The crowd continued, louder and louder. The Phillies had finally broken through. Juan Pierre singled and stole second, though replays showed he was likely tagged out before he reached the base. Then Placido Polanco singled, and Jimmy Rollins singled, and Hunter Pence singled, and runs walked home because of porous Marlins’ defense. Finally, something to cheer about.
But this was the moment. The fans standing, waiting for the breakthrough. The rookie sought his second hit. His first was an inconsequential double in Pittsburgh. His average hung well below .200. It didn’t matter. This was the moment.
Josh Johnson hadn’t yet found his groove in 2012. He would later limit the New York Mets to one earned run over six innings and change. Returning from shoulder surgery, Johnson still needed time to acclimate. That meant the bub, a rookie, a 22-year-old kid, could strike a major hit off of him with the bases loaded.
Galvis stood in the box. Johnson had his sign. The fans chanted. The pitch came in: Ball two.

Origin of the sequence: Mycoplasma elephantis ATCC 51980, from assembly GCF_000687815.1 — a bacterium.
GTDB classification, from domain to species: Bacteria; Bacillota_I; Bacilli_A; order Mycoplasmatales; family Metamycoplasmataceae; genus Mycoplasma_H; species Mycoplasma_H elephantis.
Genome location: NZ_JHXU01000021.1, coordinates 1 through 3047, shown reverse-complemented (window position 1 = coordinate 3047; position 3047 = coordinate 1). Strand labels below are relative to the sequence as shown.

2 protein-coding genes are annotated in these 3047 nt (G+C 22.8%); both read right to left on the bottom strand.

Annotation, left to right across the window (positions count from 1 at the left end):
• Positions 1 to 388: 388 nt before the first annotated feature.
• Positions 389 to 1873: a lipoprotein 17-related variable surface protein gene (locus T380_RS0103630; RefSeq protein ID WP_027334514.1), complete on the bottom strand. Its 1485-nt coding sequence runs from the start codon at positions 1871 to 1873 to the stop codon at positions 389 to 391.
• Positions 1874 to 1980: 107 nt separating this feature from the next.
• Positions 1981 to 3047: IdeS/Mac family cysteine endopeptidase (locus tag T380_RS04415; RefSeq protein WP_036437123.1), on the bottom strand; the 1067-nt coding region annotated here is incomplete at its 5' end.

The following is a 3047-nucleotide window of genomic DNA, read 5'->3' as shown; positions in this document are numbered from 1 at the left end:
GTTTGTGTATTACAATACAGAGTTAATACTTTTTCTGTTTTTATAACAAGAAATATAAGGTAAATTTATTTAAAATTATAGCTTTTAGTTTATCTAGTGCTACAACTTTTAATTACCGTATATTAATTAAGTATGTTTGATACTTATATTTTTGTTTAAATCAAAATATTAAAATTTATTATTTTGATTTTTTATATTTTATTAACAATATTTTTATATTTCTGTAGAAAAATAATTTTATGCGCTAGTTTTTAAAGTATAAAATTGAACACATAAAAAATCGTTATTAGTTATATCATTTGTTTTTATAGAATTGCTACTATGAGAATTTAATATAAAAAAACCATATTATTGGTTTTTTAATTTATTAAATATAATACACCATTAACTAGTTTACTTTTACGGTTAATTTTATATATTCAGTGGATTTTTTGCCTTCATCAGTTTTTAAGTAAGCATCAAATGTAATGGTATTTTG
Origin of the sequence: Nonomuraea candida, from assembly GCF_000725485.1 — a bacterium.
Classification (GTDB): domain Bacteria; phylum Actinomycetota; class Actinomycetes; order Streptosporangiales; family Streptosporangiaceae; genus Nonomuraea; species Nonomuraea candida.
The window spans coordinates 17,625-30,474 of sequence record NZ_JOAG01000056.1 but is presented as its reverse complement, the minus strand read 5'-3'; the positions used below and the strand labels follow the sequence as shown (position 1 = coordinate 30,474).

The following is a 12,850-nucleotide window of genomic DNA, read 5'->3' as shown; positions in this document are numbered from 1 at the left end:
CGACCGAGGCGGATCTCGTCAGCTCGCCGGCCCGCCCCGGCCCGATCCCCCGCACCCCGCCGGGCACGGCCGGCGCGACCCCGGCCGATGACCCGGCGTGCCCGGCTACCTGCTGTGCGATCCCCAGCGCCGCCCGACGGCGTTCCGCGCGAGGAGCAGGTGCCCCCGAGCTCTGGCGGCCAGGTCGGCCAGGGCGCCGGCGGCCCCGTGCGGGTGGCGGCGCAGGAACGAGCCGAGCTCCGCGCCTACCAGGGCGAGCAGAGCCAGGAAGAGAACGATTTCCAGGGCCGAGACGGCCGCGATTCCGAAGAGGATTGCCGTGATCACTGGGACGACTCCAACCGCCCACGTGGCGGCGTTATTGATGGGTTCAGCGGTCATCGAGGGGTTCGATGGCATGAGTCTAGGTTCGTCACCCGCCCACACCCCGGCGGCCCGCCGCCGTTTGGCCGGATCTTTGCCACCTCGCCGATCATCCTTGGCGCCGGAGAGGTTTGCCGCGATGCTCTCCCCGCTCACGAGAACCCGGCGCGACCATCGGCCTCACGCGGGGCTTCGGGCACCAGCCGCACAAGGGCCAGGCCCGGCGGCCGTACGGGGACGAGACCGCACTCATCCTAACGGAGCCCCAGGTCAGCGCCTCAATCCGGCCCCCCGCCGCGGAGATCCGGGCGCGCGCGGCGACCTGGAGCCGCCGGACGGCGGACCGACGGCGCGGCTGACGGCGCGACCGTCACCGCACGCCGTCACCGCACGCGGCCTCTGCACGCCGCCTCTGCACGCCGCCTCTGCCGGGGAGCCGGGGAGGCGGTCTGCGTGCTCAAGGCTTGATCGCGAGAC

The same year Galvis started his ascension of the Phillies farm system, Chase Utley was finishing one of his finest seasons. Overshadowed only by Jimmy Rollins, the elephant leading the charge for a hungry young Phillies team, Utley secured his place as baseball’s greatest current second baseman, a surefire Hall of Fame candidate if he kept up his high level of play. The Phillies, meanwhile, reached the postseason for the first time since Galvis was age 3. The beginning of an era nearly unmatched in Philadelphia baseball.
In 2008, Galvis moved one step higher, to Lakewood, New Jersey. There, he hit a little better, and still fielded better than anyone. The whispers began. Could Galvis, this 18-year-old whiz, one day supplant Jimmy Rollins at shortstop? Meanwhile Rollins was striking leadoff home runs in playoff games, guiding his Phillies to their first championship since 1980. Galvis was still miles upon miles from the big leagues.
With the count two balls and one strike, the fans sensed a big hit. Galvis sensed a big hit. This was a hitter’s count. Maybe it could start “hittin’ season,” Charlie Manuel’s annual acknowledgment that the offense had arrived.